I woke this morning on the north coast of North Cyprus, close to the port of Kyrenia, where I live, and looked across the Mediterranean towards the coast of Turkey on the horizon. Most times you can’t see Turkey at all, but in the right atmospheric conditions the coastline suddenly appears like a mirage and in winter you can even see the snow on the Taurus Mountains.
The appearance of the Turkish coastline usually heralds a change in weather, usually for the worse. This morning all you could see was a murky haze of cloud and a murky layer of dust from the strong winds which have been blowing from the African continent this week.
It seemed pretty symbolic of the murky situation in Turkey this past week with demonstrations across many cities and large towns in the country. I don’t want to pretend I know all the ins and outs of the current situation. That would be quite wrong. But it’s been apparent for some time that Prime Minister Erdogan has been getting increasingly dictatorial and that there is anger and resentment at his high-handed actions and attitude.
Turkey was established as a secular state with particular respect for Islam by Mustafa Kemal Ataturk in 1923. He instituted cultural, social and economic reforms, with the independence of Turkey his priority. Ataturk’s legacy, particularly the secular nature of Turkish society, has been of great importance to Turkish people and Ataturk himself is widely respected. Here in North Cyprus which has a very tolerant Islamic society, there are loads of photos and statues of Ataturk too because he basically laid the basis of Turkey today – modern, democratic and secular.
It’s Prime Minister Erdogan’s creeping Islamisation of this secular state which is getting people angry (Erdogan, by the way, is pronounced “Erdowan” as the “g” is silent). These include efforts to bring in the wearing of the veil for women; the declaration of ayram (a yoghurt-based drink) as the national drink instead of the well-known raki (an aniseed-flavoured alcoholic drink); urging women to have three children; trying to outlaw the morning-after pill; trying to make abortion more difficult; describing anyone who drinks alcohol as an alcoholic (Turkey has a very low alcohol consumption; pressure on Turkish Airlines to make uniforms more drab; objections to kissing in public; having too close a relationship with big business; interfering in the war in Syria and so causing the car bombing on Syrian soil; intimidating the press and jailing far too many reporters; cosying up too much to the US. And being overwhelmingly arrogant in his response to the demonstrations which have erupted across Turkey.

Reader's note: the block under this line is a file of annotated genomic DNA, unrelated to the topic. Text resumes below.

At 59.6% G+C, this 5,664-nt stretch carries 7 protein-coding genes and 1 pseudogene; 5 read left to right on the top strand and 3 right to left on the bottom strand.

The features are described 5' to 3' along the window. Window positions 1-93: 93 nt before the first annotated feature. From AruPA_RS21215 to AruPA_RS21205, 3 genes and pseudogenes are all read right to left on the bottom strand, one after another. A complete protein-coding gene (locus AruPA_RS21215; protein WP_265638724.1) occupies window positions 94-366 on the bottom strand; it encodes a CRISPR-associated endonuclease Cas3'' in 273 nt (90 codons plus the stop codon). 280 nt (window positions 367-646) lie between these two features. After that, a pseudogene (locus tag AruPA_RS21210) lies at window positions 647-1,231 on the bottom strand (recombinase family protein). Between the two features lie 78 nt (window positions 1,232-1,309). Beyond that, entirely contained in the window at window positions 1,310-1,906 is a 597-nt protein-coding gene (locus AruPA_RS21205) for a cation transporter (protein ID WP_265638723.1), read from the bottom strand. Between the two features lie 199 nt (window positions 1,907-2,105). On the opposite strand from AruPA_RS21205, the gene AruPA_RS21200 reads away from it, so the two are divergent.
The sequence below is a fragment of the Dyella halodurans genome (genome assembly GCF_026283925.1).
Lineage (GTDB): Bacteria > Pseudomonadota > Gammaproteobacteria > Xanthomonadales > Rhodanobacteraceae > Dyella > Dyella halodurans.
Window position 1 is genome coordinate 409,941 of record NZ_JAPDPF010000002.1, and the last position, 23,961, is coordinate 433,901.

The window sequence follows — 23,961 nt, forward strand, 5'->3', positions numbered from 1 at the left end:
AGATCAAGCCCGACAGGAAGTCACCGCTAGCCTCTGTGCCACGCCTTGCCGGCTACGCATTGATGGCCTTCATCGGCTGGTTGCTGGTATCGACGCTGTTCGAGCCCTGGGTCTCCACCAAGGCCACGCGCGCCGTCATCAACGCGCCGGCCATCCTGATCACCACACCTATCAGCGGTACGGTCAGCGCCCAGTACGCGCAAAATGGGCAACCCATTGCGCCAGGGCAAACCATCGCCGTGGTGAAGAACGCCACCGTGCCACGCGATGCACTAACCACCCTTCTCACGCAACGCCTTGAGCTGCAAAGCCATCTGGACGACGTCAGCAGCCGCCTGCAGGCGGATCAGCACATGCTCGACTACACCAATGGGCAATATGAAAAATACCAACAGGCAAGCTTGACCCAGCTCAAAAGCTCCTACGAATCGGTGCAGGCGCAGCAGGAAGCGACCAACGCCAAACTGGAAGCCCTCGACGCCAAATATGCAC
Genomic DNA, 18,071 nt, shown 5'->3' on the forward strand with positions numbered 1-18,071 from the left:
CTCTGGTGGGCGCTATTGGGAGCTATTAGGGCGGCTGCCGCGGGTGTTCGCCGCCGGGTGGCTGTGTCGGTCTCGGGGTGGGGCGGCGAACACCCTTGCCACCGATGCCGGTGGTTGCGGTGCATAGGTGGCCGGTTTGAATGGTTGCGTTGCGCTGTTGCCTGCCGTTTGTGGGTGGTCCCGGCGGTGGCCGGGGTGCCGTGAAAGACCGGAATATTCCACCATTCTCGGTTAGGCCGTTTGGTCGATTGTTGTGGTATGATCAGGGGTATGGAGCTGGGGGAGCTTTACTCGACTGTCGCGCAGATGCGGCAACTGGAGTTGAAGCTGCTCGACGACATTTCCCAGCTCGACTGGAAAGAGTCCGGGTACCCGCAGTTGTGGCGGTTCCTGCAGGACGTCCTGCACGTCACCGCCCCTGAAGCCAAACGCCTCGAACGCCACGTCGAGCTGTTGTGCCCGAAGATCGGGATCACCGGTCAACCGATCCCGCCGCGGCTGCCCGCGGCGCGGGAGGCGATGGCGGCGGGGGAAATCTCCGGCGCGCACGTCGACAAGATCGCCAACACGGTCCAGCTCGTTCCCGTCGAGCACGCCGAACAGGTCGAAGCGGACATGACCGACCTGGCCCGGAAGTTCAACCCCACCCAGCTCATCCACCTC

Well, the last one sounds a bit familiar, doesn’t it? Environmental activists initially occupied Gezi Park to protest at plans to replace one of the few green areas with a shopping mall. Erdogan is close buddies with one of the developers. Actually – pause for thought – Erdogan is pretty close to a lot of big business in Turkey with economic development going gangbusters in the past decade or so. When police responded with disproportionate force, you might say the cauldron of various resentments which had been simmering boiled over.
Of course, the Western media started its usual babblings of “Turkish Spring”, much as they’ve spruiked the “Arab Spring” and various revolutions such as “rose”, “yellow” and any other colour which sound trendy and smart. Anyone remember these revolutions, by the way? They’re like passing fads – ooooh, yes, let’s talk about the “Arab Spring”, Tunisia, Libya, Egypt, and so on, and then these places fade from the daily trumpetings of the commercial media panting onwards for fresh meat for its daily witterings.